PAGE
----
“I think its cool that people are experimenting with different influences,” says San Francisco producer Justin Shields, who records as Jus Wan for Apple Pips, Tube 10 and other labels. “To me its still all about the bass and the drum and the reverb. The rest is just icing, really.” Fellow San Franciscan Dean J. Grenier a.k.a. DJG agrees: “I think dubstep is essentially a BPM range, a vibe and a lot of bass. How you present those elements is up to the producer.”

Songs like Jus Wan’s “Action Potential” (Apple Pips) or DJG’s “Breathing” (forthcoming) balance dubstep bass lines atop fluid yet steppy drum programming with arpeggiated keys that swirl in pleasing patterns. These tracks’ four-four kickdrum programming and deep synth pads invoke late-night Berlin bunker parties. Therefore, it came as no surprise when earlier in 2008 premier Berlin techno PR firm Tailored Communications, run by Brit ex-pat Melissa Tailor, added both Apple Pips and Hotflush to their promotion ranks, which includes techno mainstays Osgut Ton, Mule, Aus Music, Kompakt and Wagon Repair.

Contrastingly, however, Grenier reaffirms what Stelfox and Goodman asserted years back about dubstep’s sound system roots. “Dubstep has roots in dub, reggae, jungle and 2-step,” Grenier offers. “I think producers are experimenting with the vibe and aesthetic of techno and pulling from their immediate or past influences.”

Grenier, like others in the dubstep fraternity acknowledge the role that German techno artists and labels – Chain Reaction, Burial Mix, ~Scape – played in the development of electronic dub sounds. “I’ve been a longtime fan of Rhythm and Sound, Monolake and Deadbeat,” says Grenier. “To me the idea of blending dub bass-weight and aesthetics with techno vibes and sounds is nothing new. Producers in Berlin and elsewhere have been doing it since the ‘90s. I think what is exciting now with dubstep messing with techno sounds is that it’s a new genre, but to dub techno heads it just makes sense. It’s a logical step.”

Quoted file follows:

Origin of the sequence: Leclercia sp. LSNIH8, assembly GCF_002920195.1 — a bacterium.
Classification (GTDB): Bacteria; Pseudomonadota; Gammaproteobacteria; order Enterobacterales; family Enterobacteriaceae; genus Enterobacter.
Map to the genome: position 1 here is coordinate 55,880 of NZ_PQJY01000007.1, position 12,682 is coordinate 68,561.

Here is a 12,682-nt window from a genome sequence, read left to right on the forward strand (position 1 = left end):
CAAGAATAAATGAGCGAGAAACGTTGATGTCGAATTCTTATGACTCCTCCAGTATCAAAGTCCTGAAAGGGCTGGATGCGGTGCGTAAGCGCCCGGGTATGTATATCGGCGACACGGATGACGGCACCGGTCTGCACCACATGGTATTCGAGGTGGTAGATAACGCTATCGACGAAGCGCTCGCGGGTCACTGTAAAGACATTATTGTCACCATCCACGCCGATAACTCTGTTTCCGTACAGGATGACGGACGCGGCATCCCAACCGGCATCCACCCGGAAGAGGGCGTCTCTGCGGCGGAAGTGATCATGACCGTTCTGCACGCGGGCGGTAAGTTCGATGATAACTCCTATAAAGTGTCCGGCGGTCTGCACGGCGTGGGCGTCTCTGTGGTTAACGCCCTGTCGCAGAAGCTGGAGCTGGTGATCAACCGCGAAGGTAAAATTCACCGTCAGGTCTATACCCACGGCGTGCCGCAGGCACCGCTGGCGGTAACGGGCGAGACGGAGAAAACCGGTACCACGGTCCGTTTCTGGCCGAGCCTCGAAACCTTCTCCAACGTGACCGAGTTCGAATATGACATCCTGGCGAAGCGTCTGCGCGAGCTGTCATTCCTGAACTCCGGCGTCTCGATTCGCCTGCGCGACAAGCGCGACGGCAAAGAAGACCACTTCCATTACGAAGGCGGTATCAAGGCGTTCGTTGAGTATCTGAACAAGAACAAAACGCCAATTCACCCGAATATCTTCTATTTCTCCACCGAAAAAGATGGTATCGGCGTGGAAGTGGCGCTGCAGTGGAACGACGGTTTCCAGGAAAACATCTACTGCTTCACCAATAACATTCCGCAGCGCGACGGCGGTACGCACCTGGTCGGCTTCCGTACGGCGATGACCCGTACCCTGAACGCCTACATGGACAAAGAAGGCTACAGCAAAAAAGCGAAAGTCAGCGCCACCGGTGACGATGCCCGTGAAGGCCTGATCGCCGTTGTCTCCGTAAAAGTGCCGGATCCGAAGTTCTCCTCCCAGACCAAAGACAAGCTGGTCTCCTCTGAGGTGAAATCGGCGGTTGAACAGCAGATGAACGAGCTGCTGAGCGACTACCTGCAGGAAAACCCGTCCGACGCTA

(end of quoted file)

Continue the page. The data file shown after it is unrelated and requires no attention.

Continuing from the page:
Logical to some, perhaps, but dubstep still finds itself dominated by heavier, aggressive tunes, such as Rusko’s “Mr. Chips,” Chase & Status’ “Eastern Jam” or TC’s “Where’s My Money.” That’s not to say there aren’t gems among the heavier fare. Jakes, Mala and DZ have a knack for producing big-bass tumblers with experimental touches. What’s clear is that dubstep has more variety than ever, although the explicitly reggae-dub influenced tracks are not as much at the forefront. Still, Grenier thinks the scene is experiencing an exciting period.

“I love what’s coming out of Bristol,” he says. “[I like] tracks on Pinch, Peverelist and Appleblim’s labels, plus [producers] Headhunter, Rob Smith, Joker, Jakes and so on — Bristol is killin’ it right now. Same with Jus Wan, Djunya, Eskmo and all the SF gang.” His admiration also extends globally; he rates French producer F, XI in Canada and the UK’s Quest, Silkie and LD. “There is no shortage of incredible music in this scene.”

Whether or not dubstep will become as entrenched and significant a genre as techno has become in its 20-something year history remains to be seen. It is clear, however, that many in the dubstep fraternity have a healthy respect for techno’s musicality, spatial grooves and what Grenier calls “tension.”

The techno/dubstep relationship is a work in progress, a mutual conversation that’s reached a high point or just the natural cross-pollination of electronic artists in an accelerated global scene. What happens next is something of a mystery but an intriguing one, as Grenier recognizes. “You can’t control what happens to these things, all you can do is make music that matters to you and see where it takes you.”